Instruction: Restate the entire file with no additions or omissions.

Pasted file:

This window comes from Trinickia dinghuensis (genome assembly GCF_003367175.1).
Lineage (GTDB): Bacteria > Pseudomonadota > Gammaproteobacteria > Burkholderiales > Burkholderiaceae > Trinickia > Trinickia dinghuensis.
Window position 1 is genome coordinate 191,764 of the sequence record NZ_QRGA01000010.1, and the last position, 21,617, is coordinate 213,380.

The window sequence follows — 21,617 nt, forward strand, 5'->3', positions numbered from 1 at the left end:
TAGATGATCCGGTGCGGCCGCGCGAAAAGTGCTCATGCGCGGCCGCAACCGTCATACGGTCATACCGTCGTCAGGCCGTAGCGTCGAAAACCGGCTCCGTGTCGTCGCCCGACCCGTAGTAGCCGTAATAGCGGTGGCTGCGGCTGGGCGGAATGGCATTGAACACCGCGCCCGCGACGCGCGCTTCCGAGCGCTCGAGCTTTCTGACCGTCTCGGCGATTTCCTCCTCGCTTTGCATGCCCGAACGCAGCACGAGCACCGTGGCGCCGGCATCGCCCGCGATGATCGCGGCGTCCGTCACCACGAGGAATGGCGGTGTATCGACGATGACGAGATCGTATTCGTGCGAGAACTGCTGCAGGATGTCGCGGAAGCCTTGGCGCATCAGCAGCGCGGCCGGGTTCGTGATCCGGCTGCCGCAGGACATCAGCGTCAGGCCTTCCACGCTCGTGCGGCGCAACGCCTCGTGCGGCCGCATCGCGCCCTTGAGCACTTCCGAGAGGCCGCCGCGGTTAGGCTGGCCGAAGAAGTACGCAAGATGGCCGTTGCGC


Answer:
This window comes from Trinickia dinghuensis (genome assembly GCF_003367175.1).
Lineage (GTDB): Bacteria > Pseudomonadota > Gammaproteobacteria > Burkholderiales > Burkholderiaceae > Trinickia > Trinickia dinghuensis.
Window position 1 is genome coordinate 191,764 of the sequence record NZ_QRGA01000010.1, and the last position, 21,617, is coordinate 213,380.

The window sequence follows — 21,617 nt, forward strand, 5'->3', positions numbered from 1 at the left end:
TAGATGATCCGGTGCGGCCGCGCGAAAAGTGCTCATGCGCGGCCGCAACCGTCATACGGTCATACCGTCGTCAGGCCGTAGCGTCGAAAACCGGCTCCGTGTCGTCGCCCGACCCGTAGTAGCCGTAATAGCGGTGGCTGCGGCTGGGCGGAATGGCATTGAACACCGCGCCCGCGACGCGCGCTTCCGAGCGCTCGAGCTTTCTGACCGTCTCGGCGATTTCCTCCTCGCTTTGCATGCCCGAACGCAGCACGAGCACCGTGGCGCCGGCATCGCCCGCGATGATCGCGGCGTCCGTCACCACGAGGAATGGCGGTGTATCGACGATGACGAGATCGTATTCGTGCGAGAACTGCTGCAGGATGTCGCGGAAGCCTTGGCGCATCAGCAGCGCGGCCGGGTTCGTGATCCGGCTGCCGCAGGACATCAGCGTCAGGCCTTCCACGCTCGTGCGGCGCAACGCCTCGTGCGGCCGCATCGCGCCCTTGAGCACTTCCGAGAGGCCGCCGCGGTTAGGCTGGCCGAAGAAGTACGCAAGATGGCCGTTGCGC